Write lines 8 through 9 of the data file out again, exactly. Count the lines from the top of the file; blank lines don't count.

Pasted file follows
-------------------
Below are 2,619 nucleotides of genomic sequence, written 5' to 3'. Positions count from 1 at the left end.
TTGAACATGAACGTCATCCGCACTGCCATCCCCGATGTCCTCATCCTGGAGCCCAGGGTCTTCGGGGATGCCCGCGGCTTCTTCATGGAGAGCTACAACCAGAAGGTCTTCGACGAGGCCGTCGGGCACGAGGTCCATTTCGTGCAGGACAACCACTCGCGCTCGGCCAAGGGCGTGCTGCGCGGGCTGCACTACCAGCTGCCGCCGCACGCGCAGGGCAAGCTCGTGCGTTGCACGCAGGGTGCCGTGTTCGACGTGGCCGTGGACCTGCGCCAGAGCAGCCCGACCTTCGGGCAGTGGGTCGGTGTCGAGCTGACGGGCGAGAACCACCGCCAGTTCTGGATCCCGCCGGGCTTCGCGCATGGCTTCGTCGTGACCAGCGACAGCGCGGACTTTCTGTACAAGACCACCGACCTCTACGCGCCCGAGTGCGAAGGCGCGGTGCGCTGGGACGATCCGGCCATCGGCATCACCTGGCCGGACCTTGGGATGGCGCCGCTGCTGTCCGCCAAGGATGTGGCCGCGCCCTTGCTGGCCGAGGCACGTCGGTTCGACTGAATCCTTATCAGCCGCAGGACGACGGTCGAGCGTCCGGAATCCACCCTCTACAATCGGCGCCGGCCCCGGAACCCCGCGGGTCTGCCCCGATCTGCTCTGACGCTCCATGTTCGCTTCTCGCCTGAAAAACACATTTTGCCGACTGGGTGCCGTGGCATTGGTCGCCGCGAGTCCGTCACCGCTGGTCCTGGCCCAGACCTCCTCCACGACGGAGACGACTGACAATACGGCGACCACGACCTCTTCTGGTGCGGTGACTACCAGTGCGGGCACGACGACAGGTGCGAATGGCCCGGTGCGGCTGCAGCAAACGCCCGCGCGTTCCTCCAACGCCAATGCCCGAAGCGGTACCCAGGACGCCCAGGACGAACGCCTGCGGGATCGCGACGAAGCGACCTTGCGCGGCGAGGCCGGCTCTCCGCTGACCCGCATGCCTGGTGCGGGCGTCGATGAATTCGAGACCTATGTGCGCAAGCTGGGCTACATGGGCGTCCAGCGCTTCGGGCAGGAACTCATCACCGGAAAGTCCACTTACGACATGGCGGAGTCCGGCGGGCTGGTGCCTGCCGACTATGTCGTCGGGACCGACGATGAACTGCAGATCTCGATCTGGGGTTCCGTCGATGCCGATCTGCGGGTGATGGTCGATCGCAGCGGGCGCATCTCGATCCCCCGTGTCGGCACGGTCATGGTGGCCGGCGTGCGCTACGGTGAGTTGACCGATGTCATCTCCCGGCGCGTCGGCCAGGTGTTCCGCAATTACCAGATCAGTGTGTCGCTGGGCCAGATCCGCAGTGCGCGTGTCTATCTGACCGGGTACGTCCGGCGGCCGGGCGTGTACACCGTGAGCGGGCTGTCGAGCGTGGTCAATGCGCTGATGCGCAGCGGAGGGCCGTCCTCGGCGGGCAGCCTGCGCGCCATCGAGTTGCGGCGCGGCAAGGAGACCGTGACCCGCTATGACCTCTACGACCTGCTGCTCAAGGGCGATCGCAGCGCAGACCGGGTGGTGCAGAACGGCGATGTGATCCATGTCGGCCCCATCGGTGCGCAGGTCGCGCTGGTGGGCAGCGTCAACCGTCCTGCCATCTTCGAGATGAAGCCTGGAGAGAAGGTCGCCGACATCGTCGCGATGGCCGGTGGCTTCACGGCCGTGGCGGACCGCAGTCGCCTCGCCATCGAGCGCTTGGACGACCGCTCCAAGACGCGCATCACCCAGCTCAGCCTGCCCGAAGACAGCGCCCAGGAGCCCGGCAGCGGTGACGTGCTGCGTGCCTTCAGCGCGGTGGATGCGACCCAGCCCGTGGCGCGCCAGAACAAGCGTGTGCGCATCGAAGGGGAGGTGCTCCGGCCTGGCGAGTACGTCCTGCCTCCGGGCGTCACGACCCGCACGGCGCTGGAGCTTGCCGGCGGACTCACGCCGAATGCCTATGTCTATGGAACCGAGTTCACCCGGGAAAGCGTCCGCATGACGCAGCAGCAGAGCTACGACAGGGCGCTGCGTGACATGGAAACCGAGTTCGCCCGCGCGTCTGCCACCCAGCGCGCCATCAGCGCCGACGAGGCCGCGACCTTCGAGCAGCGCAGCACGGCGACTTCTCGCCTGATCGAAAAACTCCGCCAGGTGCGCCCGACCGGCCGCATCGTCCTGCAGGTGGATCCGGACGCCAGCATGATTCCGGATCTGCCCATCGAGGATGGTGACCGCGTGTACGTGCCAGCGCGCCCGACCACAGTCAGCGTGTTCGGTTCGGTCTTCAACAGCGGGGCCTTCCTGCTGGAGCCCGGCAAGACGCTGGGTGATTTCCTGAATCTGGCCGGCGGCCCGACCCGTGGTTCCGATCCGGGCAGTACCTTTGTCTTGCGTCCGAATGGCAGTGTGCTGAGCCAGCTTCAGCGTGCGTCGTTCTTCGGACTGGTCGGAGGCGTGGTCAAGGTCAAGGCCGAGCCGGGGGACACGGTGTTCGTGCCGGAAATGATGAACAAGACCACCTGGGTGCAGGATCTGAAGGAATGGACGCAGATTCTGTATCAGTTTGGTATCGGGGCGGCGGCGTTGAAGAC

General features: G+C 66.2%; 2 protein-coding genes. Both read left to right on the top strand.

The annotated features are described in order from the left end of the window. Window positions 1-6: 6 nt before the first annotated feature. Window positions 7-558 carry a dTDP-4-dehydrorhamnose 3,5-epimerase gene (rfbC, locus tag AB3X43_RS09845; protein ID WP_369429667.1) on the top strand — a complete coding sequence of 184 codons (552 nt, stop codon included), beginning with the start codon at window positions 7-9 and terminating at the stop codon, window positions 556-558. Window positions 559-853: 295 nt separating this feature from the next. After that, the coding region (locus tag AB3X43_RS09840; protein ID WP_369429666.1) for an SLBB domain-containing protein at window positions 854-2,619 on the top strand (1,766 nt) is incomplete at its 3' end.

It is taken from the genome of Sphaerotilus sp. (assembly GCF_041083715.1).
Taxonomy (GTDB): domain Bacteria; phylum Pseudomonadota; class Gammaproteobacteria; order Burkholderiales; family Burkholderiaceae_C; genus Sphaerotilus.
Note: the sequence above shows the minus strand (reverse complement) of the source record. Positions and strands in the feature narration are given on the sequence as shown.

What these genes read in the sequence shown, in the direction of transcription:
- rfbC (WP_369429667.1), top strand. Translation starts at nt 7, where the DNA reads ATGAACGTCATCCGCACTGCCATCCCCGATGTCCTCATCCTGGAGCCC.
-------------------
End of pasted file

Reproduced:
What these genes read in the sequence shown, in the direction of transcription:
- rfbC (WP_369429667.1), top strand. Translation starts at nt 7, where the DNA reads ATGAACGTCATCCGCACTGCCATCCCCGATGTCCTCATCCTGGAGCCC.